Pelayo suggested that all of these people may be part of a burglary crew working in the area. He said that after targeting a specific property, a car driven by one crew member drops off two burglars at the targeted location, then circles the neighborhood while the burglars work very quickly, and then picks them up and drives away.
Tips and Solutions
Tips for preventing and reporting crimes were offered by both the LAPD representatives and community members at the meeting.
First, Monico urged people to “harden the target” by staying off their phones and paying full attention as they walk, especially when going between their car and a bank. She also urged business owners to remove cash from their tills, to use actual safes (which, unlike lock boxes, are bolted to the floor or wall), and to perhaps leave cash drawers open, with lights pointing at them at night, to fully demonstrate to would-be thieves before they break in that there is no cash on the premises.
Pelayo urged more community involvement, and said neighbors should definitely report any suspicious activity, such as people snooping around, to LAPD. He said he also looks forward to the return of in-person neighborhood association meetings, where he used to be able to interact with neighbors in person before the COVID-19 pandemic.
Patricial Carroll, an LBA member, asked whether businesses on lower Larchmont have security cameras focused on the alley behind that section of businesses, and suggested that the LBA encourage its members to install cameras there, if they haven’t already.
Representatives of the SSA private security firm, which serves both LBA members and many local residents, also urged attendees who are their customers to call them as well as LAPD, when they have anything to report. SSA owner Terry Seagraves said the company encourages such calls, even when there’s just a suspicious person hanging around, and that his employees – all retired law enforcement officers – will first engage the person in conversation, which is often all it takes to encourage them to leave. Seagraves said the SSA personnel work as “force multipliers” in concert with LAPD, and can sometimes respond faster than the police.
LBA president John Winther reported that the cities of Beverly Hills and West Hollywood have hired local “ambassadors” to walk their streets, keep an eye on things, and report suspicious activity. He said the LBA used to fund a security guard for the Larchmont shopping district, and suggested that might be something to look into reviving.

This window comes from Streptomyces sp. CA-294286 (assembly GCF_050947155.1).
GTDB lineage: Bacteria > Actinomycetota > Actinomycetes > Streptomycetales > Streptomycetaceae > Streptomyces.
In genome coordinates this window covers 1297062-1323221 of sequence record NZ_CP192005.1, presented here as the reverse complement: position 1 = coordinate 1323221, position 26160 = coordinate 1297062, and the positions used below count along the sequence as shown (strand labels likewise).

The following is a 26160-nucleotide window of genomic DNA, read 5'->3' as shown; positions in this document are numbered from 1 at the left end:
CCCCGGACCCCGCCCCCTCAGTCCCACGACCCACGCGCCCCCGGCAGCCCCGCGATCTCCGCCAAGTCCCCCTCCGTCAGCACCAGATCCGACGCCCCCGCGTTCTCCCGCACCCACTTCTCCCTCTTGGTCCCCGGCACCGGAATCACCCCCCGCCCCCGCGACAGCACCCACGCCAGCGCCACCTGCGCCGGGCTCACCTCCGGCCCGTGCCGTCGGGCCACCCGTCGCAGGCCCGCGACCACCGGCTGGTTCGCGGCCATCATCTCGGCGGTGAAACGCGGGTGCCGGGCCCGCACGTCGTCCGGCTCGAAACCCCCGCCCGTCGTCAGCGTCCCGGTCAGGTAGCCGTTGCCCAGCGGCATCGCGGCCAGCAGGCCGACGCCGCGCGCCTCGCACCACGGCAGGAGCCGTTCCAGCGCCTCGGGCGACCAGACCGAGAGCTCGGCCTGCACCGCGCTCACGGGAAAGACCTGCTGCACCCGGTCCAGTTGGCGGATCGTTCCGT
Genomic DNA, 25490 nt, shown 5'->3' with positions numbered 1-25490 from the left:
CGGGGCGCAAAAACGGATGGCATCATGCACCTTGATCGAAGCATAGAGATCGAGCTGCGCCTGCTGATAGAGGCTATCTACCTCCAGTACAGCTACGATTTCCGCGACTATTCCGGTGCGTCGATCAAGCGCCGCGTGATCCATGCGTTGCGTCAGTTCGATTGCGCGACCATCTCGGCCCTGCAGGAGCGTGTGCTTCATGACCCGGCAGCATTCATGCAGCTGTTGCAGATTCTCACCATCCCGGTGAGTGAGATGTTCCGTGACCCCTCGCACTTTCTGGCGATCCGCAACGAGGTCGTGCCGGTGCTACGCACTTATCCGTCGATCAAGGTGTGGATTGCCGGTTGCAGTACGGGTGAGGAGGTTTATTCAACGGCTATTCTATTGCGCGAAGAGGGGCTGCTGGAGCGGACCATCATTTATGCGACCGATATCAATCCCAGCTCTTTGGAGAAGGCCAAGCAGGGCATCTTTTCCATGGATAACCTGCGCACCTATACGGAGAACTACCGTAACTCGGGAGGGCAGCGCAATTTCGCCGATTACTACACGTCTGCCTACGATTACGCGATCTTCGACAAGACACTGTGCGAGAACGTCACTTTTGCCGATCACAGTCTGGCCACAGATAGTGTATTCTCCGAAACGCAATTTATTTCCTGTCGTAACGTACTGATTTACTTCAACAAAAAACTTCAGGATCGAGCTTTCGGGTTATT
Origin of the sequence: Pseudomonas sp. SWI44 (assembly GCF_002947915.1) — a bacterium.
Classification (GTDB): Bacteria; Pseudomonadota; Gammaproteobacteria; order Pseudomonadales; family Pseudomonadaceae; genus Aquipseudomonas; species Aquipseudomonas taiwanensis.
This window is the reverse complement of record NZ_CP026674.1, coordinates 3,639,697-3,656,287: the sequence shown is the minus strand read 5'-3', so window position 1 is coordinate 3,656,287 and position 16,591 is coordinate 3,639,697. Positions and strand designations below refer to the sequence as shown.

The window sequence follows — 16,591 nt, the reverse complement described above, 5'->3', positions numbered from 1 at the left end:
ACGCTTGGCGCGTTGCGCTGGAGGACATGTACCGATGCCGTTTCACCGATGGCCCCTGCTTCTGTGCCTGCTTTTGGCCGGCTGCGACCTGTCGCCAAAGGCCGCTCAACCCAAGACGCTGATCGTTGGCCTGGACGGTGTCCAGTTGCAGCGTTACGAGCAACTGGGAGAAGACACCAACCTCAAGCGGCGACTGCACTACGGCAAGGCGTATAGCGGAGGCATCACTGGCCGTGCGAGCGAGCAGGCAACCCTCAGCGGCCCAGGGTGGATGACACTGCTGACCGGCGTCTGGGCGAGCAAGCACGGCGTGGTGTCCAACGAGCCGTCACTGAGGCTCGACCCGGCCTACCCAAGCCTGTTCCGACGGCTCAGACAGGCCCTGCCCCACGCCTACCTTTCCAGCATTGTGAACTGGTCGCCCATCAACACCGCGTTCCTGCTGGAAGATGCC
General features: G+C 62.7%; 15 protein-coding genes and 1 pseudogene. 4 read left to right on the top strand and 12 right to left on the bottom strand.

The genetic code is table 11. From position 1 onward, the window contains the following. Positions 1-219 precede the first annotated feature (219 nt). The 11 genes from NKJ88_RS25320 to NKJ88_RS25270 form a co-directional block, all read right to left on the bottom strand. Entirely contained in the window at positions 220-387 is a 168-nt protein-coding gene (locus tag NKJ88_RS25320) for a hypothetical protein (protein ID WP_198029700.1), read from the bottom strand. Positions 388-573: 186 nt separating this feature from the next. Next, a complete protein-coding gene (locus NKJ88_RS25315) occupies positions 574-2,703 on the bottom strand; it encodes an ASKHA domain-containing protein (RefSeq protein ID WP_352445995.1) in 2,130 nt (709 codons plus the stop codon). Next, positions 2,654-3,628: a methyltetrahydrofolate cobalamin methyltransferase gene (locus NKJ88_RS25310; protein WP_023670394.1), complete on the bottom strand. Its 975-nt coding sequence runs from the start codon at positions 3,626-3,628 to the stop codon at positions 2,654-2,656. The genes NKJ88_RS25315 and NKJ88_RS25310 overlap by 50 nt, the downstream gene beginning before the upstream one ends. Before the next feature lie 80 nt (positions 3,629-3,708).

Captain Monico added that, in a similar vein, the LAPD has volunteer citizen patrols, and urged people to join if they’re interested. And she said she, too, supports LAPD engagement with the community in other ways, such as scheduling foot patrols and “Coffee with a Cop” events to increase LAPD visibility when there are problems in the neighborhood.
Monico added, however, that the best crime prevention technique is for neighbors to get to know each other and look out for each other, and several residents said they have been doing exactly that.
Larchmont resident Keith Johnson said he’s been sending out crime alert emails to Larchmont Village Neighborhood Association members to keep them informed….and Uretsky said the Lucerne Arden United Neighbors, in the area of Lucerne And Arden Between Beverly and Melrose, have built a group of almost 150 neighbors who share information among themselves, which has been very effective in building awareness and response in the area. Uretsky said they also worked with LAPD on a Walk With A Cop event in February.
Windsor Square Association board member Angie Szentgyorgyi said she’s been working to get that neighborhood’s Block Captain program up and running again, and Hancock Park Homeowners Association President Cindy Chvatal noted that the HPHOA also maintains a text chain, so block captains can very quickly send out texts to others on their list when there’s a problem in the neighborhood. (Chvatal also said she’d be happy to help other neighborhoods set up something similar in their own areas.)
Finally, in answer to several questions about how and when to report certain kinds of activity, the LAPD representatives made the following recommendations:
- Social media posts have their pros and cons because LAPD does not have the ability to interact with posts on platforms like NextDoor, it can’t make posts itself, and it can’t verify or correct information on posts other people make.
- Social media posts do not replace notifications to LAPD and (if you’re a customer) SSA.
- If you have a physical confrontation with someone, you’re allowed to do what’s “necessary and reasonable” to defend yourself or detain them until police arrive, but do call 911 for the fastest response, and don’t go to such lengths as using zip ties to restrain someone.
- In general, any time there’s a confrontation, a physical threat, if you need to protect yourself, if you see a crime in progress, or if someone is screaming in the street, call 911 first. Otherwise, for lower-risk situations, call the LAPD non-emergency line at 1-877-ASK-LAPD.
- Also in general, call 911 first in any of those situations, and then (if you’re a customer) call SSA second. If SSA gets there first, they will help hold the suspect until LAPD arrives.
- Finally, for issues with homeless residents, Gonzales said people should contact her, Marroquin, and/or Mooney for assistance:
CD 13 Field Deputy Anais Gonzales – [email protected] – (213) 886-4299
CD 13 District Director Alejandra Marroquin – [email protected] - (323) 496-0524
CD 13 Homelessness Director Patrick Mooney – [email protected]
The meeting ended with several comments of thanks from neighbors, and encouragement to hold another session soon.
If you weren’t able to attend the meeting, or would like to view it again, a recording is available here.